Initially, only three people were present: Ramphal, Robert Mugabe and Joshua Nkomo, as the political leaders of the Patriotic Front. Brewster was later invited to join the meeting.
They discussed "the fundamental rights guarantee proposed by the British for prompt and adequate compensation to the white farmers", Ramphal recalled.
"This took no account of the reality of land distribution in Zimbabwe and how future leaders would redress that reality without having to pay vast sums of money promptly and adequately.
"The meeting concluded that the constitutional provisions proposed by the British would have to be accepted, but these would only be accepted alongside the resources necessary to pay for the land.
"It was decided that the US would make a gesture by starting such a fund and Brewster immediately received approval from Carter and Vance. One American stipulation was that it be referred to as an 'Agricultural Development Fund' and not as money to buy out the white farmers. We thought this would encourage the British. But this never happened."
Ramphal blames Thatcher for not instituting the fund.
"In those first 10 years, all of this should have been worked out in London. But it was not," he said, adding that" "Robert was interested in the details as well as the principle regarding land at Lancaster House."
In Harare, the interpretation is different. Thatcher, they believe, partially accepted the agreement that had been worked out during the first 10 years of Zimbabwe's independence when an entrenched clause prevented land acquisition except on a "willing seller, willing buyer" basis.
Depending upon whether you choose to believe the British or Zimbabwean sums, the British government gave Zimbabwe GBP 44 million or GBP 30 million during those first 10 years.
This sum, however, pales into insignificance when measured against the amount that was actually promised. The British Foreign Secretary of the time, David Owen, wrote subsequently: "The last labour government in 1977 under Jim Callaghan promised substantial sums: GBP 75 million from Britain and US$520 million from the States."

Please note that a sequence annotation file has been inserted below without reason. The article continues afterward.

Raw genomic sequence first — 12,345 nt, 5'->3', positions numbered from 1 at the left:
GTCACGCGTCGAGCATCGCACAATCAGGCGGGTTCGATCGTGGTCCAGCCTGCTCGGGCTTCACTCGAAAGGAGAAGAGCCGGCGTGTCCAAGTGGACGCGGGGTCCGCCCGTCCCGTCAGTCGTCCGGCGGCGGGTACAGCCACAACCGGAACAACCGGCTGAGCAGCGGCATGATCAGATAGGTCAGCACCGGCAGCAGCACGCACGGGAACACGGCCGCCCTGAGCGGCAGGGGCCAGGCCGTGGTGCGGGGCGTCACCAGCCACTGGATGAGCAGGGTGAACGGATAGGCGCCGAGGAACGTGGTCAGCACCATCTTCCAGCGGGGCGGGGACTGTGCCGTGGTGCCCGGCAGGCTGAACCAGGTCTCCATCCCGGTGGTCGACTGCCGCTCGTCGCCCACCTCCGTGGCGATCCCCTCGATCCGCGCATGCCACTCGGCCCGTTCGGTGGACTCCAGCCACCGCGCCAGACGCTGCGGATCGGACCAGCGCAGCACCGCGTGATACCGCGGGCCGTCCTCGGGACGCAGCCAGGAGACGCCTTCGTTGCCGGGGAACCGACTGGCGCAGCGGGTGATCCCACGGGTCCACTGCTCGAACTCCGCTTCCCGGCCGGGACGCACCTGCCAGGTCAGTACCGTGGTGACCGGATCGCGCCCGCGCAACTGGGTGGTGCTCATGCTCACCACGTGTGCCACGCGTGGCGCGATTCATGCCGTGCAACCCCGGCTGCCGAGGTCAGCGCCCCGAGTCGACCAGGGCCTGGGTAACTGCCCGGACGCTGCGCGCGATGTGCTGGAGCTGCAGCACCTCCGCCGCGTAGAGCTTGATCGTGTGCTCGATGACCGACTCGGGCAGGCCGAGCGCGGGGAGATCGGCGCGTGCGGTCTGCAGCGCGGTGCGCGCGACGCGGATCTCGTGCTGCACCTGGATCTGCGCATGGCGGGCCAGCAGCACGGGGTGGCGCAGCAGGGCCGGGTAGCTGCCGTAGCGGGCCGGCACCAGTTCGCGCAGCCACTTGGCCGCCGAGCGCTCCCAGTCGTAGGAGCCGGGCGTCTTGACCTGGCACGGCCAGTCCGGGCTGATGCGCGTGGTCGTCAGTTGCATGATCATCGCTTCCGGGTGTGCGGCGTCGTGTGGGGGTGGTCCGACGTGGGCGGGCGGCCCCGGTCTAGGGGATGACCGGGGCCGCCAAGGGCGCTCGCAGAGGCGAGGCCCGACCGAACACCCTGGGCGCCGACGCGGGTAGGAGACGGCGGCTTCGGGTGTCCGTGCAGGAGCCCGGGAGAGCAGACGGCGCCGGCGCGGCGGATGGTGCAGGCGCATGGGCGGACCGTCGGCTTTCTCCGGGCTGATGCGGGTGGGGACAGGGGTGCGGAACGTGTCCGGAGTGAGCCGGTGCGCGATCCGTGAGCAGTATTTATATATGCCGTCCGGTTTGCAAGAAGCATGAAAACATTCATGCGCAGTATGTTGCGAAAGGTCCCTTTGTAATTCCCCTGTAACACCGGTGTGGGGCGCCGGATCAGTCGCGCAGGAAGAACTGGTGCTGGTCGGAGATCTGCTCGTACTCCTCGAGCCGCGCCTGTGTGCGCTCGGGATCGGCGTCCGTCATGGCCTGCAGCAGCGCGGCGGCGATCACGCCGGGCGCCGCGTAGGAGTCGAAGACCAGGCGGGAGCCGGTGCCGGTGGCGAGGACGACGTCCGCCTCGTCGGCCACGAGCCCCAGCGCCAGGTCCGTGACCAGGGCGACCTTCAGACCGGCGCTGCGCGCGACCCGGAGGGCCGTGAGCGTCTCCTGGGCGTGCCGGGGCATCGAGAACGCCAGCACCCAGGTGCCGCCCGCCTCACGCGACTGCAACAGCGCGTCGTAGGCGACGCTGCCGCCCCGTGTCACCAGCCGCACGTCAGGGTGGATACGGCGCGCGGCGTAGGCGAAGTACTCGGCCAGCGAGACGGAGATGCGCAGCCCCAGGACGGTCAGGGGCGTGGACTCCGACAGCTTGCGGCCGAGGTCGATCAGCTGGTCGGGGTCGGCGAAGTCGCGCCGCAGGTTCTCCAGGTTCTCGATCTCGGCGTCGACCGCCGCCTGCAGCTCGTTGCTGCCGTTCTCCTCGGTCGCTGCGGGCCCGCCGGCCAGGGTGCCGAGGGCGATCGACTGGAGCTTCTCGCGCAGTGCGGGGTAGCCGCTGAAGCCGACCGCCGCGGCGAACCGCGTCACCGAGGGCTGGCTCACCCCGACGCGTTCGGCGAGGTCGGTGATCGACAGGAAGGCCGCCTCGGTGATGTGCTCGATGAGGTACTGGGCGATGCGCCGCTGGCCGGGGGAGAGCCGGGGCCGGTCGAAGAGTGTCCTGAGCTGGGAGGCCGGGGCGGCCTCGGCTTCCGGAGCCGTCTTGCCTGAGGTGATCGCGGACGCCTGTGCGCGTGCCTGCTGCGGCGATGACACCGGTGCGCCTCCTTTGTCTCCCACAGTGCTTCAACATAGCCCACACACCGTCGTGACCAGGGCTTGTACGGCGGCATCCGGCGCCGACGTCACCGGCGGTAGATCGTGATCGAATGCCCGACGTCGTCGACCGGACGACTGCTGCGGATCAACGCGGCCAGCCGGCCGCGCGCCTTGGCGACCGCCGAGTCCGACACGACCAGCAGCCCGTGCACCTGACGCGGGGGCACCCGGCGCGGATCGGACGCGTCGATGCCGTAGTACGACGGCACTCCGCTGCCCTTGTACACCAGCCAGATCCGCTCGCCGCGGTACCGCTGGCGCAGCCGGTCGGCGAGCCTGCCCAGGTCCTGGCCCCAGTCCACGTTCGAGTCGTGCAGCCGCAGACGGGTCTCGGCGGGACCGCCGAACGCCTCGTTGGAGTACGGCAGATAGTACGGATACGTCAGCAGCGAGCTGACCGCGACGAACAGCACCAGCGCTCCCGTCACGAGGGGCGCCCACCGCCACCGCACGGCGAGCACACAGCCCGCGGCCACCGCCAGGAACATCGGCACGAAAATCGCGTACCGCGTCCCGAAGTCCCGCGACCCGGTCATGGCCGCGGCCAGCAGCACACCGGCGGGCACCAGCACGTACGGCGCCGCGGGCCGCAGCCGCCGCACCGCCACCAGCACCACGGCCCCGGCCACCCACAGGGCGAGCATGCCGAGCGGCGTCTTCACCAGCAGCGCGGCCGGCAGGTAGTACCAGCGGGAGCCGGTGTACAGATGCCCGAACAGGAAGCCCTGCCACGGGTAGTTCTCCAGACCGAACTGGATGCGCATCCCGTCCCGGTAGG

That they did not deliver these sums is perhaps less important than the fact that they accepted the principle, which was the basis of the Lancaster Agreement.
Thatcher refused to renew the British support to buy out the white farmers once the 10-year clause had expired in 1990. Her successor, John Major, held discussions with the Zimbabwean Government and in 1996 sent an Overseas Development Assistance mission to Zimbabwe to evaluate the first phase.
This mission found that the first 10 years had been largely positive and recommended ways forward. However, before the recommendations could be implemented, John Major lost the 1997 elections to the Labour party and Tony Blair.
Blair flatly refused to accept Britain's colonial responsibility and the undertaking made by his predecessors in the Conservative government and on November 5 1997, the British Minister of Overseas Development, Clare Short, wrote the now infamous letter the then Zimbabwean Minister of Agriculture, Kumbirai Kangai, as follows:
"I should make it clear that we do not accept that Britain has a special responsibility to meet the costs of land purchase in Zimbabwe. We are a new government from diverse backgrounds without links to former colonial interests. My own origins are Irish and as you know we were colonised not colonisers."
With the stroke of a pen, Short sided with the racial land division which dated back to the days of white supremacy and terminated the agreement that Kissinger, the Lancaster talks, Thatcher and Major had so carefully nurtured.
It is scarcely surprising that the Zimbabwean government regarded the new British position as a "repudiation of a cornerstone of the Lancaster House Agreement".
David Martin was former Africa correspondent of The Observer, London, and a chronicler of the liberation struggle in Southern Africa, who passed away in August 2007.